Invisible Margins in Anterior Composites, Tips&Tricks
Making margins invisible in anterior composite restorations, completely integrating different materials such as composite and tooth enamel has always been a challenge for dental practitioners. With composite resins often makes a dentist feel, that there is a visible interface between the restoration and the tooth tissue after the restoration is completed. A lot of clinicians also refer to it as the white line at the interface. This can be mild to rather pronounced and cannot be accepted.
This could happen due to various reasons and at attempt to identify and overcome those has been shown in this case.
A 40 micron diamond is used to smoothen out the jagged margins of the tooth and create a smooth bevel at least 2mm beyond the fracture line. This softens the edges and rounds off the fractured enamel prisms.
The tooth is etched and the adjacent teeth are protected with Teflon tape at this point in time. Selective etching is advised and in this case 37%phosphoric acid was used for 30 seconds on the enamel and 15 seconds on the dentine
After removing the excess dentine do not leave a sharp interface between the dentine and the enamel. Using appropriate brushes one can ramp up the dentine mass almost to the top very close to the enamel surface. This ensures light reflection and transmission from and through a gradient and does not appear as an abrupt color shift in the final restoration.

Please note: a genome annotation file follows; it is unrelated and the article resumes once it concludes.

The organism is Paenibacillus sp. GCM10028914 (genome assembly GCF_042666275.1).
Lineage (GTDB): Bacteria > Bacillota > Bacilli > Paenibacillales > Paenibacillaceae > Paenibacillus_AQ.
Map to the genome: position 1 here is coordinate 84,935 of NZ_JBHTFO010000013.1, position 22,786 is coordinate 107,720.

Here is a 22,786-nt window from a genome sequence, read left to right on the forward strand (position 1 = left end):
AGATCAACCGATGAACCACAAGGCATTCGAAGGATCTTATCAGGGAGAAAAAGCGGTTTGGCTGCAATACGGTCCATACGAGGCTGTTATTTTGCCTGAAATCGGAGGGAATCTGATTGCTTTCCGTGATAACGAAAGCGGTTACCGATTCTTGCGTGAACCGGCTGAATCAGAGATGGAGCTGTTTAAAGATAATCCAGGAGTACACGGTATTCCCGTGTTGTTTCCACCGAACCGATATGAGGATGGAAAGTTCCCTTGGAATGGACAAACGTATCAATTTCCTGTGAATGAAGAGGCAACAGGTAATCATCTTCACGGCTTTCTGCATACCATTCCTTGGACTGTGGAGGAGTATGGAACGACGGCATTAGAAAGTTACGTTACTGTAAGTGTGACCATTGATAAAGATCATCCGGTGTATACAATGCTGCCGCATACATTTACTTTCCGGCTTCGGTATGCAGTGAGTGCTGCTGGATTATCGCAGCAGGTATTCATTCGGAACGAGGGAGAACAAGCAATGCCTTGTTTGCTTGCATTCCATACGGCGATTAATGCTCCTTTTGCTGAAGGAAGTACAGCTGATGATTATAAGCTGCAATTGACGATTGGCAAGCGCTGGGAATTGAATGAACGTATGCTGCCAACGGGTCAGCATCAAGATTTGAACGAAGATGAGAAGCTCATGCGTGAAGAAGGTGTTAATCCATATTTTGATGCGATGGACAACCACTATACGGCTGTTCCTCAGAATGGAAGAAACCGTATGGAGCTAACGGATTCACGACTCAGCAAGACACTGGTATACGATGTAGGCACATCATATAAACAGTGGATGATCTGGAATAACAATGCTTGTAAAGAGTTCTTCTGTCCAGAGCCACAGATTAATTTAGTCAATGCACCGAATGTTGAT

It is often seen that when this step is missed, patients come back with discolored margins and in some case discolored restoration quite soon after they are done. A 1 minute final curing through a water soluble fluid or gel ensures a much better conversion and avoids marginal deterioration of the restoration at its interface with the tooth.
The final polishing is carried out using rubbers, silicone coated discs and giffy brushes using a diamond polishing paste, but what is very important to keep in mind is to create an adequate macro and micro-texture on the tooth surface. This can be created with the right diamond bur on a contra-angle hand piece (Perioset Flame Bur). This results in the light reflection, refraction and scattering to happen close to the natural tooth here by making the interface difficult to decipher.
In order to make the margins of the restoration blend with the tooth it is suggested to smoothen out the rough fractured enamel prisms with a long wavy bevel, etch and bond beyond the bevel, ramping up the composite resin, final curing through an oxygen inhibited gel and creating appropriate texture.
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